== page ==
Donaldson understands value of clubhouse chemistry

Barry Davis reports from Dunedin where Josh Donaldson talks about building relationships with new teammates and replacing Brett Lawrie at third baseman.

DUNEDIN, Fla. – In the Toronto Blue Jays clubhouse at Florida Auto Exchange Stadium, Josh Donaldson’s locker is already a popular destination point. Lounging in his blue chair, he chats affably with neighbours Michael Saunders and Steve Tolleson, smiles widely as Marcus Stroman stops by for a visit and shoots friendly barbs at anyone else in range.

It’s in simple exchanges such as these, and many just like them around the batting cage, or on the field, where some of the cache needed for real influence is built. Rather than joining a new team and assuming a position of leadership because of his stature in the game, Donaldson is working to develop friendships and trust slowly and steadily all around him.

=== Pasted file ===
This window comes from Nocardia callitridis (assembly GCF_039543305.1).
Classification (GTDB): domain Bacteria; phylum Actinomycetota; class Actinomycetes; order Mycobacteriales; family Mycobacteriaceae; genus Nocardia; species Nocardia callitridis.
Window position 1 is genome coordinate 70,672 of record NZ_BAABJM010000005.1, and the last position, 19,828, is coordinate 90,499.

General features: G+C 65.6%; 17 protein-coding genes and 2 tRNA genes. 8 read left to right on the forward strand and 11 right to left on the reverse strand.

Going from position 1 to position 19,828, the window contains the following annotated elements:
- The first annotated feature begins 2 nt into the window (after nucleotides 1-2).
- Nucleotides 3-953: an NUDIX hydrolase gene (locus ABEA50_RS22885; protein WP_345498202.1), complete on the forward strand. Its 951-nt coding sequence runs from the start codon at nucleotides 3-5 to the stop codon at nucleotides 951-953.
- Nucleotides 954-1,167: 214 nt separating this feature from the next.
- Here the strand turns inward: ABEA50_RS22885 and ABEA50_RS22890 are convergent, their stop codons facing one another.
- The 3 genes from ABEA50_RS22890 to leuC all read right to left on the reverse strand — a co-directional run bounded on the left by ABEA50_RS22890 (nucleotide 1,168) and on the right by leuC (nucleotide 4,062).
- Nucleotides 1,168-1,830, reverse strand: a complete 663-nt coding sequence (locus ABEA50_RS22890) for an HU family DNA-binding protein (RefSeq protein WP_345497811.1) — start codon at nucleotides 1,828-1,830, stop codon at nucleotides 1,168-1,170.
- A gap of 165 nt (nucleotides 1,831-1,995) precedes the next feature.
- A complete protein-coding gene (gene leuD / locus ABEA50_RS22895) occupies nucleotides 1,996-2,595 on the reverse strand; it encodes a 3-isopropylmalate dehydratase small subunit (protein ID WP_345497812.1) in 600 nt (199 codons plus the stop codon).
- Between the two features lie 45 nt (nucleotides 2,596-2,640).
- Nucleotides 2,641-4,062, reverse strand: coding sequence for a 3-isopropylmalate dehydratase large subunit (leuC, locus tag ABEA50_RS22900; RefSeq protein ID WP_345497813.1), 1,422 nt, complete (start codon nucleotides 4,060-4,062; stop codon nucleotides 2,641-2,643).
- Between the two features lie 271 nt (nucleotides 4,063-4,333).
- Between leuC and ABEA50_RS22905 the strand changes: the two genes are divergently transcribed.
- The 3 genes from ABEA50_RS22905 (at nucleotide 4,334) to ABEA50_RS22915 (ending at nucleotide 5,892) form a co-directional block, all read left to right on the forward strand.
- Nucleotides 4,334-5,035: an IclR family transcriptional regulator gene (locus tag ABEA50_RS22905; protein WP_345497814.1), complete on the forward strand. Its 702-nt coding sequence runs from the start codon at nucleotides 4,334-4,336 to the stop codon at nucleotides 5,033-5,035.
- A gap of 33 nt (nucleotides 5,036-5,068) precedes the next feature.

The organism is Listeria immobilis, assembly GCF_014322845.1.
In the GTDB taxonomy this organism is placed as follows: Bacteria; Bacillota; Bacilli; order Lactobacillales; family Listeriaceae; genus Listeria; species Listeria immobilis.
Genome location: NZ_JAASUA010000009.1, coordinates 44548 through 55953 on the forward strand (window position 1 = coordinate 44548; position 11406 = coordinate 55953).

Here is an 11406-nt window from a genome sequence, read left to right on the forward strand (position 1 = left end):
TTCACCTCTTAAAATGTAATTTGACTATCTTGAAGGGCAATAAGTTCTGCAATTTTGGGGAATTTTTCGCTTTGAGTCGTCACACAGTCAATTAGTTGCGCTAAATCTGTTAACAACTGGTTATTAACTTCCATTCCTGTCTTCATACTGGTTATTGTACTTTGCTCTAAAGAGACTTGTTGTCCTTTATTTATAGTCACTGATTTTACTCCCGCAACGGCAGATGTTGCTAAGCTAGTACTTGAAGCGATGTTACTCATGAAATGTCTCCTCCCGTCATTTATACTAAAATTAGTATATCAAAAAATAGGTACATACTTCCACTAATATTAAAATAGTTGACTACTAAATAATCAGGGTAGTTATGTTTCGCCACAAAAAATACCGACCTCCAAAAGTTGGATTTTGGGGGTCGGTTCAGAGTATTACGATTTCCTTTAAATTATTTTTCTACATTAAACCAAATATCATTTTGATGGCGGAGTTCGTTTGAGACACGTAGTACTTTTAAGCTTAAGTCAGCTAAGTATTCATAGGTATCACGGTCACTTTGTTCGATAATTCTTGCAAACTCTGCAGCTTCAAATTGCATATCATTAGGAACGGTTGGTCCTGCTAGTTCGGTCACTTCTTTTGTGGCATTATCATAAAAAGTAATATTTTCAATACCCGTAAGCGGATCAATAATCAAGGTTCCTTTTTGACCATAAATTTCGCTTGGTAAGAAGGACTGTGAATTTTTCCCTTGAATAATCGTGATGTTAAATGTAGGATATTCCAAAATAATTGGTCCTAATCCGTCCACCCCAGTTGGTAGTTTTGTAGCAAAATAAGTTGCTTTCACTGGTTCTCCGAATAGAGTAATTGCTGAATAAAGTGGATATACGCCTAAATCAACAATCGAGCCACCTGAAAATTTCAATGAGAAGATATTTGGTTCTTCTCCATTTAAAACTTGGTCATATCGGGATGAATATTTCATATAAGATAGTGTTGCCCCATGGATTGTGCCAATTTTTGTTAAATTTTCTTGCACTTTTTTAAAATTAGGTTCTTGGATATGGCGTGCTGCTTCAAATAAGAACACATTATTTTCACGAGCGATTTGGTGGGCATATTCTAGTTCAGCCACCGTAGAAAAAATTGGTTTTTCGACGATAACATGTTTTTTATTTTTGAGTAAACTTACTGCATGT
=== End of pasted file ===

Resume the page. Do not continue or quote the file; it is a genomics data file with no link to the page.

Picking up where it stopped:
His energy and enthusiasm levels may be bull-in-a-china-shop-esque, but his intent and approach is far more intelligent and measured than that.

“I think that’s what helps win games,” Donaldson says of having positive relationships with teammates. “At the end of the day, I want the guy next to me to know that I believe in him just as much as I believe in myself.”

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While the debate over how to measure the impact of leadership and intangibles remains a polarizing one within baseball, there’s no arguing that creating a functional workplace is in the best interest of any organization, be it a ball club, or a law firm or a marketing company.